Take My Spouse, Please: A Laugh a Day Keeps the Divorce Lawyers Away

in Nonfiction by

To this day, I have no idea why I went to school for psychology. Did you know that at one time, I was considering a career as a marriage counselor? And do you know what stopped me?

Way too damn depressing.

However, had writer and comedian Dani Klein Modisett written her latest book (her first was the well-received Afterbirth…stories you won’t read in Parents magazine) when I was in college, perhaps I would’ve thought twice. Maybe I would’ve laid the book down and pondered: “What if I took the humor approach to therapy? It’s not exactly scientific – ol’ Professor Whatsisname would frown on it – but it works, right? Maybe laughter really is the best medicine. Well, for issues of the mind, at any rate.”


In so many ways, this blend of humor and advice is a revelation; not of the religious awakening kind, but of the “ha, ha, of course that’s right!” kind. Take My Spouse, Please: How to Keep Your Marriage Happy, Healthy, and Thriving by Following the Rules of Comedy (Trumpeter, July 7, 2015) is an absolute must-read for couples in search of marital bliss – provided they’re not afraid to laugh at themselves.

Believe it or not, the cardinal rules of comedy can and do apply to long-term relationships, and Modisett offers 13 axioms of marriage that, in truth, are all-encompassing life lessons. She provides us with plenty of hilarious and very relevant anecdotes from marriage counselors as well as other comedians and in the end, we learn one irrevocable fact: Humor works. It really, really does.

FYI: The following video has some NSFW moments.

What I find most appealing is the presentation. Not only did I think I’d be eternally depressed being a marriage therapist, but I was also convinced I’d be bored. And in my experience, most books about marriage advice really are boring. However, Modisett’s insightful jaunt is a blast to read because at first, you’re just laughing along with the anecdotes and personal stories. The logical, effective advice playfully and skillfully woven into the pages? You don’t immediately appreciate it.

When I noticed, I started to read the chapters – each one of the aforementioned 13 axioms – more carefully. The first rule, Shut Up, and the second, Listen, are somehow both wildly humorous and deeply psychological. A good therapist will always advise couples to stop mindlessly fighting and listen. And by the way, “listening” is not the same as “hearing.”  Then there’s Pay Attention to Timing, one of my personal favorites, and the surprisingly comical Don’t Quit after a Bad Night.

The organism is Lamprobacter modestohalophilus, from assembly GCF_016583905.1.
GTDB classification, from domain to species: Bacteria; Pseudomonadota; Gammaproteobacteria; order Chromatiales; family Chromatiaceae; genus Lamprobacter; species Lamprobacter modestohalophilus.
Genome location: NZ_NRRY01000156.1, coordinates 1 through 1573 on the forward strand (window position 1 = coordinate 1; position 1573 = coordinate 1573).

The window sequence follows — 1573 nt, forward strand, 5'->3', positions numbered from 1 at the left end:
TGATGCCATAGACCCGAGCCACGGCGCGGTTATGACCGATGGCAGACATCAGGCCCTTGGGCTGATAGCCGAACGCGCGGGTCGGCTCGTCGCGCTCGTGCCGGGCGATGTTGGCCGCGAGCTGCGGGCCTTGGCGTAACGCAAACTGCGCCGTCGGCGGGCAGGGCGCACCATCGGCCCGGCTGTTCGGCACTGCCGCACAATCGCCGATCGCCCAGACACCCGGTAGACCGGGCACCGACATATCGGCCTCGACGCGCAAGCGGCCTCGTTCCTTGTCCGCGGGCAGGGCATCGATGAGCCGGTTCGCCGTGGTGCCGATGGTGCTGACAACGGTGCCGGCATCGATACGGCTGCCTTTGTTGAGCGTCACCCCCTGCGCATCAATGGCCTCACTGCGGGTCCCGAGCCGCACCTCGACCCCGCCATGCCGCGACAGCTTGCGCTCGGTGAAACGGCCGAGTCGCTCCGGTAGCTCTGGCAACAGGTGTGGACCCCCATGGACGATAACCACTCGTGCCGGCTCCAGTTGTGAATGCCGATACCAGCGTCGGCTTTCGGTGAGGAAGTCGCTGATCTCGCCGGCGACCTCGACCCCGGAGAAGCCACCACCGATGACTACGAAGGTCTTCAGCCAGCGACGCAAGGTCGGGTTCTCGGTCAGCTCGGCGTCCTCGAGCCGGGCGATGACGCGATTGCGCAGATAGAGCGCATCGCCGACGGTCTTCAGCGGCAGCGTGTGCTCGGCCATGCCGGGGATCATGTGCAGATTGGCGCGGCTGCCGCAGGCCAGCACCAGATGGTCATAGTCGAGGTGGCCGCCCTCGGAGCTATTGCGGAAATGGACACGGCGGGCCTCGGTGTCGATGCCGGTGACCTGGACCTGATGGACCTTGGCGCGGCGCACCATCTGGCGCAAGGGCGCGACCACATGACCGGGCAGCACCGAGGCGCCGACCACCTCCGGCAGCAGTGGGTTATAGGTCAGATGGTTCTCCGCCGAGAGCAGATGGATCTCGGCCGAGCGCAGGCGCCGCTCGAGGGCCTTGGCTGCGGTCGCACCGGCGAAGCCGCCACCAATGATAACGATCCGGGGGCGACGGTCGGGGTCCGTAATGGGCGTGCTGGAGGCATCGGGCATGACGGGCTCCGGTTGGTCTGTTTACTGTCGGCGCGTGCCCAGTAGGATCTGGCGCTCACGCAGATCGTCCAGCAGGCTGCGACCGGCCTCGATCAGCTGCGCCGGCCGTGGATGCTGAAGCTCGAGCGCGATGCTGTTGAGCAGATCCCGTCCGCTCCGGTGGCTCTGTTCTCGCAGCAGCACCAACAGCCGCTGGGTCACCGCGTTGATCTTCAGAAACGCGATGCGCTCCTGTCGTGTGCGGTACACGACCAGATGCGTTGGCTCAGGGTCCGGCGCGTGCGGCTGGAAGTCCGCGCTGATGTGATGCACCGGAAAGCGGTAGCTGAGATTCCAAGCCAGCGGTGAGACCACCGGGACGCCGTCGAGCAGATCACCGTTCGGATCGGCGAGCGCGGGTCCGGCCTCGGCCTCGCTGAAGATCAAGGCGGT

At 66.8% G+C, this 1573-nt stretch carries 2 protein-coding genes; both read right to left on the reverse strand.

Dani Klein Modisett
Dani Klein Modisett

If you really think about it, each of the 13 axioms tackle common problems just about every couple faces at some point, and still manages to make us laugh. Yes, we can even laugh after that disappointing night in bed. There’s no droning. There are no detailed explanations citing a hundred case studies with a conclusion that makes your eyes roll up into your head.

I am a big proponent of common sense – where the hell did this disappear to? – and I firmly believe in the necessity of laughter in any relationship.

So, maybe it shouldn’t come as a surprise that I love the book. I can laugh at Modisett’s sharp humor one minute, and then nod in quiet understanding when she learns about the importance of “showing up.” When her boyfriend and eventual husband said, “When you’re married you go to stuff you don’t want to go to. You show up. That’s being married,” I wanted to applaud.

And in the end, that’s precisely what Modisett deserves — A standing ovation. She won’t hear it the way she hears it on stage, but I imagine she’ll still appreciate it.

For more Dani Modisett, check out her web series, How to Stay Married.

Recommended Reading:

Love and Miss Communication by Elyssa Friedland (William Morrow Paperbacks, 2015)


This debut novel imagines romance without being “plugged in” all the time. What if there were no emails, texts, pins, or Tweets? In Friedland’s first book, often funny and definitely enlightening, lawyer Evie Rosen decides to abandon it all; the Facebook page disappears, she tosses her smartphone, and then she takes a stab at “real conversations, fewer distractions, and living in the moment, even if the moments are heartbreakingly difficult.” Can Evie find love in a world that tries to make constant demands on your attention and time?

Read and find out.

figured it all out too late. He got his degree in Psychology and realized years later that he wanted to write for a living. He now has 16+ years of digital and print journalism experience and currently entertains an ongoing love affair with the greatest literary classics (he savored every page of "War and Peace" and thought it could've been longer, and he will finish Proust's "In Search of Lost Time"). He also loves crossword puzzles, tennis, the outdoors, and working on numerous novels. One of these days, one will get picked up...and when it does, the world will make a little more sense.

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